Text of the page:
Massive, life-threatening pulmonary emboli may require embolectomy via transvenous suction or open pulmonary embolectomy. After adequate control of the; acute process, prolonged anticoagulation is attained by the use of Coumadin to maintain a prothrombin time at 1.3 times control. Continued emboli despite adequate anticoagulation or in patients in whom its use is contraindicated, a vena caval (Greenfield) filter is used to trap the venous clots.29
Prophylaxis of thromboembolic disease in the gynecological surgical patient is important owing to the high incidence of postoperative deep venous thrombosis and pulmonary embolism. Patients should be encouraged to move their legs frequently while in bed. Early ambulation is of paramount importance, and a footboard should be provided for those patients who are not likely to achieve early ambulation. Elastic stockings can compress the legs and divert the blood from the superficial to deep venous veins, improving flow and reducing stasis.
Patients with cancer, a previous history of deep venous thrombosis and pulmonary embolism, obesity, congestive heart failure, and those using oral contraceptives should, in addition, receive prophylactic heparin. Perioperative prophylactic heparin has been shown to decrease the incidence of deep venous thrombosis from approximately 30% to below 10% without any significant complications.26 The most popular regimen is low-dose heparin given at a dose of 5000 units every 12 hours by subcutaneous injection. The initial dose must be given at least two hours prior to surgery, because deep venous thrombosis commonly occurs during the surgical procedure. Patients at extremely high risk of thromboembolic disease, such as those with a previous history of deep venous thrombosis or pulmonary embolism, should receive 5000 units of heparin subcutaneously every eight hours. Heparin is continued until the patient is completely ambulatory, which is generally one to two days prior to discharge from the hospital. A normal coagulation profile should be seen before initiating any of the prophylactic heparin regimen just described. Platelet count and partial thromboplastin time should be monitored every two to three days while the patient is on heparin treatment, because thrombocytopenia and full anti-coagulation can be seen with these treatments.
In patients in whom heparin is contraindicated or in whom additional preventive measures are desired, the use of sequential pneumatic compression stockings are equally as effective as heparin therapy. For maximal benefit these stockings are placed prior to anesthetic induction and compression initiated prior to muscular relaxation.30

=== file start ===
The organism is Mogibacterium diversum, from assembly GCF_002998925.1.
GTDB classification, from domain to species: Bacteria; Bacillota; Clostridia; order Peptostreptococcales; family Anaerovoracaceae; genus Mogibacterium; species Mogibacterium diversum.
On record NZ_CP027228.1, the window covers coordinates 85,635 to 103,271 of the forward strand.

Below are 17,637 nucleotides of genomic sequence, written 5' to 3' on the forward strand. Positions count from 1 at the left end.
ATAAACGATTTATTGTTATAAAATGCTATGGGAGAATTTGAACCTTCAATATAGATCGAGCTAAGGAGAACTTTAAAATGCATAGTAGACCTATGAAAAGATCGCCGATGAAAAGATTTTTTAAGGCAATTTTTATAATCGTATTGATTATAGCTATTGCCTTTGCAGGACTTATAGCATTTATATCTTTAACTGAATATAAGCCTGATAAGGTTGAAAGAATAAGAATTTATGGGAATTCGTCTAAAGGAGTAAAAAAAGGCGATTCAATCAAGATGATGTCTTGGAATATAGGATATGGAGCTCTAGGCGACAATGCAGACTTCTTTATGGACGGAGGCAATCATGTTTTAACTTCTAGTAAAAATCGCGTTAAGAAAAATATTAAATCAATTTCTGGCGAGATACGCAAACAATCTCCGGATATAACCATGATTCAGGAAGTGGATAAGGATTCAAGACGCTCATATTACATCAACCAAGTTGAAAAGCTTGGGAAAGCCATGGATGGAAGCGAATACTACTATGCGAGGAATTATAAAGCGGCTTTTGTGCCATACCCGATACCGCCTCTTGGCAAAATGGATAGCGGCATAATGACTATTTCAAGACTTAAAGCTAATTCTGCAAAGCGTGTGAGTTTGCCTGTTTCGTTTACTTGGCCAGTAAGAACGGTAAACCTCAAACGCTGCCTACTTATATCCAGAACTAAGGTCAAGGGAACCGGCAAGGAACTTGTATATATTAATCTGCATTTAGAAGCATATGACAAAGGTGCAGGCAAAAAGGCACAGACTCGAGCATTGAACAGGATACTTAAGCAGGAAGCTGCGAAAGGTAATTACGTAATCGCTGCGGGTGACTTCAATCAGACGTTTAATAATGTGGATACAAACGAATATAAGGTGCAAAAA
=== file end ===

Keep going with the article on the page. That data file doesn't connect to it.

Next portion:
The morbidity of urinary retention can lead to patient discomfort and prolonged hospital stay. Bladder overdistention can be easily avoided by awareness of its possible existence and attention to the urinary output. In the acute postoperative patient, retention is due to a minimal number of etiological factors. During prolonged operative procedures or in patients with significant postoperative pain, bladder capacity may be surpassed. The musculature becomes overdistended and its ability to contract is compromised. This dysfunction may persist despite subsequent decompression. Preventive measures includes intraoperative Foley placement or early intermittent catheterizations every 6–8 hours. Treatment of patients with overdistention dysfunction requires placement of an indwelling Foley catheter for 24–48 hours, thus allowing recovery of the injured musculature.31
1. Fischer JE: Metabolism in surgical patients: Protein, carbohydrate, and fat utilization by the oral and parenteral routes. In Sabiston DC Jr: Textbook of Surgery, pp 147–174. Philadelphia, WB Saunders, 1986
8. Forrester JS, Diamond G, McHugh TJ et al: Filling pressures in the right and left sides of the heart in acute myocardial infarction: A reappraisal of central venous monitoring. N Engl J Med 285: 190, 1971
14. Marsh HM, Rehcler K, Sessler AD et al: Effects of mechanical ventilation, muscle paralysis, and posture on ventilation-perfusion relationships in anesthetized man. Anesthesiology (Suppl 3)38:59, 1973
15. Easton PA et al: A comparison of the bronchodilating effects of a beta-2 adrenergic agent (Albuterol) and an anticholinergic agent (ipratropium bromide) given by aerosol alone or in sequence. N Engl J Med 315 (12): 735, 1986